Guest posting from Dr Hema Varadhan, Clinical Microbiologist, Pathology North.
This parasite intrigues me every time I validate a faecal PCR result. Why do we see these bugs more often than the others? Do we care? Do we need to treat? The RCPA recently provided relevant guidance concerning Blastocystis and Dientamoeba which is also useful to consider.
Blastocystis is a frequently encountered protozoan in faeces. Its pathogenicity remains unclear as there are no good animal models studied thus far. The recent (pseudo)epidemic of this parasite relates to the advent of tests with improved sensitivity such as faecal PCR.
There have been very few longitudinal studies describing the natural history of colonisation/infection with this parasite. It appears that the carriage in formed stools is as common as in liquid stools and in addition, the duration of carriage is long- for many months1,2.
So, should we really be worried? Well, some people believe that this parasite could be associated with irritable bowel syndrome. However, there is no conclusive evidence available in the current literature supporting this hypothesis 3. Nevertheless, it is believed to play a role in causing non-specific abdominal symptoms such as pain and bloating.
On a positive note, a recent study on Blastocystis interaction with the intestinal microbiome indicated that its colonisation is associated with increased bio-diversity, thereby offering a protective effect4.
That brings us to the question regarding management- should we treat or not treat? Well, given the lack of compelling evidence for pathogenicity, I would rather consider this organism as being a ‘commensal’ than a ‘culprit’ in a majority of cases. It is however unclear whether we would have to follow the same approach with immunosuppressed patients. Perhaps, treatment may be considered after excluding other causes-infectious and non-infectious. Treatment is not so straightforward- metronidazole should be given in optimal doses to not only achieve good concentration but also to have sustained inhibitory effect on this parasite. Cotrimoxazole is a suitable alternative5.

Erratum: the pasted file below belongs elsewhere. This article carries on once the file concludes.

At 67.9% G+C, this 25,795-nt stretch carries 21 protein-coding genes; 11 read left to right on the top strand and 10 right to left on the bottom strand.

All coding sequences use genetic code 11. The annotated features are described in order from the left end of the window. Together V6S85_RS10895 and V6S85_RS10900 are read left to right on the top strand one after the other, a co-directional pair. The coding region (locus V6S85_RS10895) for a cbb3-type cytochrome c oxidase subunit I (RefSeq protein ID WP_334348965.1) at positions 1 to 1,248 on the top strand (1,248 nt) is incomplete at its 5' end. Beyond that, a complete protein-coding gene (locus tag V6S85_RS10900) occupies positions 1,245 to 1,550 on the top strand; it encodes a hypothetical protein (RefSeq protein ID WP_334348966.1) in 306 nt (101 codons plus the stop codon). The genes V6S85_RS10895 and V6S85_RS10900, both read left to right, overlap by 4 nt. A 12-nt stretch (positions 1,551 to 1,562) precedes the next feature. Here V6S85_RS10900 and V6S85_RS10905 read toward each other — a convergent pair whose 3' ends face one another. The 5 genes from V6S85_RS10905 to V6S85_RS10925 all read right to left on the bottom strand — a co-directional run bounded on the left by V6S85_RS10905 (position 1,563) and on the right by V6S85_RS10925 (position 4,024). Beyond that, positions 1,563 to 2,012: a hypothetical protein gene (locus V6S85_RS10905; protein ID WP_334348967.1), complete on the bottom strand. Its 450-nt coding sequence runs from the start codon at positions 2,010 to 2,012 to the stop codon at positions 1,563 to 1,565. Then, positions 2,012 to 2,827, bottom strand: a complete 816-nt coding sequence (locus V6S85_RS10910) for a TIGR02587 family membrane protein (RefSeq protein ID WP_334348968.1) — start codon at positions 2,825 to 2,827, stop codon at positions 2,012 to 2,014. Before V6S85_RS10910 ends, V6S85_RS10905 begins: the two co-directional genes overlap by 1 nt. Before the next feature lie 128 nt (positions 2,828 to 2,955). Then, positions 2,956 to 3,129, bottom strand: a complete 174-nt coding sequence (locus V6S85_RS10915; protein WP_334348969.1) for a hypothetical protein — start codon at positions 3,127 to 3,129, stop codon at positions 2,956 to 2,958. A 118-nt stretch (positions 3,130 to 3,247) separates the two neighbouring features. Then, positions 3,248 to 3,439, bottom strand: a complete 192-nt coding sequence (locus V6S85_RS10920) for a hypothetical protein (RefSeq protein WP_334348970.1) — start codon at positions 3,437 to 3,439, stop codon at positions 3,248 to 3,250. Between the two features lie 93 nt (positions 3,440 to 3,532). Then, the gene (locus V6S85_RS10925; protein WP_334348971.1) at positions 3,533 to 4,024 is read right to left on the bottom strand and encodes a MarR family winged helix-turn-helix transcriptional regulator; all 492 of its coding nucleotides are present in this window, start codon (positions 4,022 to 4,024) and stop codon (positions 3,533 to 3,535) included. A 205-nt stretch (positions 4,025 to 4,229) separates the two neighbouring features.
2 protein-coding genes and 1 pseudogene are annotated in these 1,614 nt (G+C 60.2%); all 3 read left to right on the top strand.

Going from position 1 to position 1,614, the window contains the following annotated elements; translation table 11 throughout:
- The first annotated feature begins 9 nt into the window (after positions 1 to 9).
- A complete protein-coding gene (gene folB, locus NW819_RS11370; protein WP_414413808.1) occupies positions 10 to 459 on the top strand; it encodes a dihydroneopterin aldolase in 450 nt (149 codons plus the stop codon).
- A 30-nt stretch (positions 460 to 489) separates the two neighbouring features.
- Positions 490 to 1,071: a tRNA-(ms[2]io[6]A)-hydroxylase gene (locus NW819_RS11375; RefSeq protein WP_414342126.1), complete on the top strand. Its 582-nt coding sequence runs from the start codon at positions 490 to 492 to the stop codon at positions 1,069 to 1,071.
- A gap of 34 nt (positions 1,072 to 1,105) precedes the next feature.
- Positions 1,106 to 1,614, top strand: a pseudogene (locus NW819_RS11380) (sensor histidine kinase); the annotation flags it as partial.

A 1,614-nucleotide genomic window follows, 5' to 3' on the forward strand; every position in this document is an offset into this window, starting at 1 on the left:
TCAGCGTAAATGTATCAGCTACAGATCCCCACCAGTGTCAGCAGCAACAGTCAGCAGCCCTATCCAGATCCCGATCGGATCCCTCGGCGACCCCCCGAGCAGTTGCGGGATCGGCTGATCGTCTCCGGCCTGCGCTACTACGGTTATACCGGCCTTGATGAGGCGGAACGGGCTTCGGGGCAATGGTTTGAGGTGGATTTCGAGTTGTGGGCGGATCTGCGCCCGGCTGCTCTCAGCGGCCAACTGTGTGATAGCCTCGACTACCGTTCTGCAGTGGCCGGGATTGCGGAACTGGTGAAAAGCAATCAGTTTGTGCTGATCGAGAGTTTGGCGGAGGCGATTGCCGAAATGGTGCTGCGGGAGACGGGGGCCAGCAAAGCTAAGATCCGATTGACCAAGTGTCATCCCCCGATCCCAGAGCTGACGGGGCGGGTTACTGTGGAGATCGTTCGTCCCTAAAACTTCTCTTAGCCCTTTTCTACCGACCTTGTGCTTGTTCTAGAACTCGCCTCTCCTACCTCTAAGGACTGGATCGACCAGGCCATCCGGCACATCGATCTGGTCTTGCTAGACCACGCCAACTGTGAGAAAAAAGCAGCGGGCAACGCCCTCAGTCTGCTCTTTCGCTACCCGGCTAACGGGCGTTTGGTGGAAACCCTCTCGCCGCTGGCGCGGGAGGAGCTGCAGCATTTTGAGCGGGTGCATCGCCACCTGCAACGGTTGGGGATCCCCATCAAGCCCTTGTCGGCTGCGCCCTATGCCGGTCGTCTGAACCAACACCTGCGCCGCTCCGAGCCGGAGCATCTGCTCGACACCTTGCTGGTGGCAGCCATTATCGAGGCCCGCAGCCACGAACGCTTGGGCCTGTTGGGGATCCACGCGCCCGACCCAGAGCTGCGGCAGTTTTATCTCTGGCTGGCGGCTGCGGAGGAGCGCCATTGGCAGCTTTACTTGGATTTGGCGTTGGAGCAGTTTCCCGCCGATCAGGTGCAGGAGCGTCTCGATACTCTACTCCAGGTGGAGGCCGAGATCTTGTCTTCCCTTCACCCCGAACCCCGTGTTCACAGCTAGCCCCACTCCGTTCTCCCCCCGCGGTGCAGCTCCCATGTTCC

As always, please call one of us (microbiologists) on (02)49214000 if you wish to discuss further.
- Chunge, R. N et al. 1991. Longitudinal study of young children in Kenya: intestinal parasitic infection with special reference to Giardia lamblia, its prevalence, incidence and duration, and its association with diarrhoea and with other parasites. Acta Trop. 50:39-49.
- Herwaldt, B. L et al. 2001. Multiyear prospective study of intestinal parasitism in a cohort of Peace Corps volunteers in Guatemala. Clin. Microbiol. 39:34-42
- Nourrisson C et al. 2014. Blastocystis Is Associated with Decrease of Fecal Microbiota Protective Bacteria: Comparative Analysis between Patients with Irritable Bowel Syndrome and Control Subjects. PLoS ONE 9(11): e111868. doi:10.1371/journal.pone.0111868
- Christophe Audebert et al. 2016. Colonization with the enteric protozoa Blastocystis is associated with increased diversity of human gut bacterial microbiota. Nature Scientific Reports 6, Article number :25255
- Therapeutic Guidelines, Antibiotic version 15, 2014.
Image: The different morphotypes of Blastocystis – Wikipedia
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